A Dutch court has rejected Samsung's bid to get bans on iPhones and iPads, saying that the Korean company can't seek an injunction based on standards-essential patents until licensing talks have been exhausted.
However, the court also said that technical arguments on the validity of some patents and whether Apple was breaching them would still go ahead.
Samsung was trying to get iPhones and iPads taken off the shelves based on UMTS/3G-related patents it holds that are part of the 3G standard.
The court ruled that Samsung "has no right to ban, recall or destruction of Apple products".
"This would put the ongoing negotiations under undue pressure. Samsung is obliged to give a licence to Apple under the rules associated with the UMTS/3G standard. This licence must also be fair, reasonable and non-discriminatory (FRAND)," the court decision said (with the help of Google Translate).
The court said that iPhones using Qualcomm chips were covered by that licence, a point Apple has long argued, and said it wanted more information on Intel chip licences to figure out if they cover the rest of the fruity firm's mobile machines.
A Samsung spokesperson said in an emailed statement to The Register that it "has and will continue to stand ready to meet its obligations in licensing its technology on fair and reasonable terms".
Apple shared its usual statement on the patent battles, saying: "It's no coincidence that Samsung's latest products look a lot like the iPhone and iPad, from the shape of the hardware to the user interface and even the packaging.
"This kind of blatant copying is wrong and, as we've said many times before, we need to protect Apple's intellectual property when companies steal our ideas."
While the Korean firm lost the attempt to get a ban the case isn't done yet, as "there are arguments about the technical aspects of the business, about whether the patents are valid and whether Apple is breaching them", the court said.
"We look forward to further demonstrating Apple’s infringement of our patents in the technical hearings into this matter, which are due to be held in the coming weeks," the Samsung spokesperson said.
Suing Apple based on standards-essential patents (SEP) has been a losing tactic for Android phone manufacturers Samsung and Motorola so far, with courts by and large upholding the rule that the intellectual property involved in an industry standard has to be licensed to everyone who wants it fairly.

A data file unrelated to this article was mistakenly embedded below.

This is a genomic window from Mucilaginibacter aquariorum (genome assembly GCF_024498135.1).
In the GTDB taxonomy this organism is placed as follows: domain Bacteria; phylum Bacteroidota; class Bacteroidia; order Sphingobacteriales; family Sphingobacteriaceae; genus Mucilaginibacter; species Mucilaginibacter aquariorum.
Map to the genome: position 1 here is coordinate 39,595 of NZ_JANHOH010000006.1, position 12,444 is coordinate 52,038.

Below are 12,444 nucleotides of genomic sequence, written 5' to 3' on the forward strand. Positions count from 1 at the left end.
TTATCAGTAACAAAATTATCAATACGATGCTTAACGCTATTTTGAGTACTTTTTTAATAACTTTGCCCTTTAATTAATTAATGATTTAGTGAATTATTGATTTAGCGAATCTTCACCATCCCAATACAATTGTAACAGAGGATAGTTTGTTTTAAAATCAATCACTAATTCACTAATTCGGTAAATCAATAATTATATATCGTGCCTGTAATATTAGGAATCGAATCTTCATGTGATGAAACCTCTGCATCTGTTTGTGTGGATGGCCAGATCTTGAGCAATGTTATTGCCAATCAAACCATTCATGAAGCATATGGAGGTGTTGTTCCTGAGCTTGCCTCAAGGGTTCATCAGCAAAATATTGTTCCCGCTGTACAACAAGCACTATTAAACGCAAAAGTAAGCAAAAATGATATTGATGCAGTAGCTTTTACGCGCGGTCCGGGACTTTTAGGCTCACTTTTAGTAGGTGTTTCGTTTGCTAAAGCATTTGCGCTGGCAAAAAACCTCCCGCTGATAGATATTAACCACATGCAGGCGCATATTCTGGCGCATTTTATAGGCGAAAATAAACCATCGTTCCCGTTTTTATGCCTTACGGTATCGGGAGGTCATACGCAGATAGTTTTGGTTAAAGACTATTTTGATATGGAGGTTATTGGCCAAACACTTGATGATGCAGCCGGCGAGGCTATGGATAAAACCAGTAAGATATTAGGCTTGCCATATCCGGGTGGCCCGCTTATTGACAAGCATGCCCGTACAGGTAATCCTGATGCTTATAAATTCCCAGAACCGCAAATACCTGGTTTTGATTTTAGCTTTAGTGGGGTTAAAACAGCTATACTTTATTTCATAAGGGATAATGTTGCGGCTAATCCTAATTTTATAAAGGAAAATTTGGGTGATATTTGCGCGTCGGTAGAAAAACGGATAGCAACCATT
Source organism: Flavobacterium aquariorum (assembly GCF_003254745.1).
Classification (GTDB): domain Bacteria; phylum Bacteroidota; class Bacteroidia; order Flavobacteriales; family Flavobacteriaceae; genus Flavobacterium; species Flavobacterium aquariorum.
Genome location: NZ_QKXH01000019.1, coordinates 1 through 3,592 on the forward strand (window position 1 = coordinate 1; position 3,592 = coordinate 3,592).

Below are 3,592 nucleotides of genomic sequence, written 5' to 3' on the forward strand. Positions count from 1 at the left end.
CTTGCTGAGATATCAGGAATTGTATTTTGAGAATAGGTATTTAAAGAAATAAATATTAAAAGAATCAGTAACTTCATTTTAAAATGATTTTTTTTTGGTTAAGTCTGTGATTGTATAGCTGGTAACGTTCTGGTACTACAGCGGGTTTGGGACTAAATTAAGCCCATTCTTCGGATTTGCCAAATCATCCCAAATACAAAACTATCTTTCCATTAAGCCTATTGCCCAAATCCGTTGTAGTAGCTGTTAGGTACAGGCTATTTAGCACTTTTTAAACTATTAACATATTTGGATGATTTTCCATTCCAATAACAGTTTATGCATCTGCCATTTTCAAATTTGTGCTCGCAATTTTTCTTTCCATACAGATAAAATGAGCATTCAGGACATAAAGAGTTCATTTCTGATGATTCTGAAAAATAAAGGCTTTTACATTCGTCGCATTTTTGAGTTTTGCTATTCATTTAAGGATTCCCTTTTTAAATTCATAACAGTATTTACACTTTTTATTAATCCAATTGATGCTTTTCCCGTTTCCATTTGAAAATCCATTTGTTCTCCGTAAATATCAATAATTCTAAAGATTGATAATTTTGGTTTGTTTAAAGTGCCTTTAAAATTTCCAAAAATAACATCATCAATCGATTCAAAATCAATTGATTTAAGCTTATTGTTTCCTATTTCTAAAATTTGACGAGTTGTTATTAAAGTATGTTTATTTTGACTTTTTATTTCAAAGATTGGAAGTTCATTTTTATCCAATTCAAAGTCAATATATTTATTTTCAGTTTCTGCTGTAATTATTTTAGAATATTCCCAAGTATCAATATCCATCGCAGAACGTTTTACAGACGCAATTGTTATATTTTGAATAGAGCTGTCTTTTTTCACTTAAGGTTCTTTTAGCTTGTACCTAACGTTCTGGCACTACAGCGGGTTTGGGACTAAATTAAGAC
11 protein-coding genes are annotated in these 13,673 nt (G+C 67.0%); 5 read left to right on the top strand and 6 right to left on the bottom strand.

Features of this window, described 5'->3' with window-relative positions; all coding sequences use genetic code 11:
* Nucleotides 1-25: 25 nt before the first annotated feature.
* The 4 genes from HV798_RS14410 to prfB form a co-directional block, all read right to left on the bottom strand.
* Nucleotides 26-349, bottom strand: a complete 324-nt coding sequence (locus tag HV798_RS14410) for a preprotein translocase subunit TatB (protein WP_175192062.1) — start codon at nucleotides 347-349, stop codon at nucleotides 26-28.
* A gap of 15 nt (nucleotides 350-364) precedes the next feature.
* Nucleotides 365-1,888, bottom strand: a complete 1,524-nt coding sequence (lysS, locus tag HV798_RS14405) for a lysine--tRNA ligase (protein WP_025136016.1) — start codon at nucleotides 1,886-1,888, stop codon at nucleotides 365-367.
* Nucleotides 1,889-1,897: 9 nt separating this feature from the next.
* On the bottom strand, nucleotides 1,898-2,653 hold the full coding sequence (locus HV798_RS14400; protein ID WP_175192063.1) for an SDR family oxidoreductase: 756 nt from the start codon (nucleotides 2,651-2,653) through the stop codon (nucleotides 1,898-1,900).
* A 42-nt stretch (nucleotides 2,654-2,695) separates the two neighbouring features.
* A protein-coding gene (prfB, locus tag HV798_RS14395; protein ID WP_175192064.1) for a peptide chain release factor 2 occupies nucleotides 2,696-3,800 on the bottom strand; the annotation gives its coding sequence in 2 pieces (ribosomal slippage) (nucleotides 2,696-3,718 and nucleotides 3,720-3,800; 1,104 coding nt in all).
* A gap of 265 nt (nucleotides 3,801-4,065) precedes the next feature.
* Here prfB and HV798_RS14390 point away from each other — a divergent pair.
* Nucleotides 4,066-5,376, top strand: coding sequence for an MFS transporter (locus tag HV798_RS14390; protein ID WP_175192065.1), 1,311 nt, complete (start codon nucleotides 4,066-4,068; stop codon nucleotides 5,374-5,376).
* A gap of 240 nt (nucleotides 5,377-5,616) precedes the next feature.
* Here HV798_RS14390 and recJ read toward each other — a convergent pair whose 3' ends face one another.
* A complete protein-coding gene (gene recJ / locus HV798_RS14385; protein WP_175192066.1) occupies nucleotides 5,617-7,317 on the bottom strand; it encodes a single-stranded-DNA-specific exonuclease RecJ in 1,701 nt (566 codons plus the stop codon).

Samsung's use of these patents in its global patent war with Apple has even drawn the ire of the European Commission's antitrust team, who are looking into the possibility that the Korean firm's attempt to wield these in court is anticompetitive.
Samsung and Motorola have both argued that they tried to license their SEP to Apple but the fruity firm wouldn't play ball. Apple has countered that the firms weren't being reasonable in their licensing offers, in particular claiming that Motorola was demanding a licence to all of its non-SEP intellectual properties in return for its SEP ones.
Despite the fact that Samsung is one of Apple's suppliers, hostilities between the two have been reaching fever pitch as the Korean firm emerges as the most likely pretender to the smartphone and (to a lesser extent) fondleslab throne.
However, lately hints have been emerging that Apple and Android-using smartphone makers could be preparing to settle their differences and divvy up the market between them.
A European Commission document on the decision to allow Google's merger with Motorola Mobility said that Apple had held cross-licensing talks with Motorola at the end of last year and there have been rumours that the fruity firm is in talks with other Android manufacturers as well.
Settling up after the various tit-for-tat battles the firms have had worldwide definitely seems to make a lot of sense. Every time Apple wins a point against Samsung, it just turns around and re-releases the offending item with some minor tweaks.
Samsung also supplies chips and screens for Cupertino's iDevices so being friends again seems like it would be a win for both of them. And although its bargaining power is limited, Samsung does hold SEP that Apple needs for its gear. ®
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